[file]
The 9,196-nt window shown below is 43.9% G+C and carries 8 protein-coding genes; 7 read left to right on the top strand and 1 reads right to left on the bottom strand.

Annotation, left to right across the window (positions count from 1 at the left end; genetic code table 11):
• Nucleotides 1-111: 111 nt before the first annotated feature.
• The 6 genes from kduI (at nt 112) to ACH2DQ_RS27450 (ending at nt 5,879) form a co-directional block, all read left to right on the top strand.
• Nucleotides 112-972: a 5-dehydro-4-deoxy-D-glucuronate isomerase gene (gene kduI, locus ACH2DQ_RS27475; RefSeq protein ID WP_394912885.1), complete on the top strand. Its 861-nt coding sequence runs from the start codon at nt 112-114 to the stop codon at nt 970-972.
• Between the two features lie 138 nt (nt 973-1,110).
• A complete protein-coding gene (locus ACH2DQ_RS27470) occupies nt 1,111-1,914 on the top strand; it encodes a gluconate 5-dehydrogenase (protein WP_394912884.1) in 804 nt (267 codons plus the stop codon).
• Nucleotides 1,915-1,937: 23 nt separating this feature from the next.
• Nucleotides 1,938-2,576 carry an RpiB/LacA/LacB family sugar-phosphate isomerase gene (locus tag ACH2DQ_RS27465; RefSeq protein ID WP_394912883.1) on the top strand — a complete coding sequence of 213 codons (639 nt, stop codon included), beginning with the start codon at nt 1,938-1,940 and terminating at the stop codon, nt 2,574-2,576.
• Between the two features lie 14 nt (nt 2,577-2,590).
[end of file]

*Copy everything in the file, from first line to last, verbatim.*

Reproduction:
The 9,196-nt window shown below is 43.9% G+C and carries 8 protein-coding genes; 7 read left to right on the top strand and 1 reads right to left on the bottom strand.

Annotation, left to right across the window (positions count from 1 at the left end; genetic code table 11):
• Nucleotides 1-111: 111 nt before the first annotated feature.
• The 6 genes from kduI (at nt 112) to ACH2DQ_RS27450 (ending at nt 5,879) form a co-directional block, all read left to right on the top strand.
• Nucleotides 112-972: a 5-dehydro-4-deoxy-D-glucuronate isomerase gene (gene kduI, locus ACH2DQ_RS27475; RefSeq protein ID WP_394912885.1), complete on the top strand. Its 861-nt coding sequence runs from the start codon at nt 112-114 to the stop codon at nt 970-972.
• Between the two features lie 138 nt (nt 973-1,110).
• A complete protein-coding gene (locus ACH2DQ_RS27470) occupies nt 1,111-1,914 on the top strand; it encodes a gluconate 5-dehydrogenase (protein WP_394912884.1) in 804 nt (267 codons plus the stop codon).
• Nucleotides 1,915-1,937: 23 nt separating this feature from the next.
• Nucleotides 1,938-2,576 carry an RpiB/LacA/LacB family sugar-phosphate isomerase gene (locus tag ACH2DQ_RS27465; RefSeq protein ID WP_394912883.1) on the top strand — a complete coding sequence of 213 codons (639 nt, stop codon included), beginning with the start codon at nt 1,938-1,940 and terminating at the stop codon, nt 2,574-2,576.
• Between the two features lie 14 nt (nt 2,577-2,590).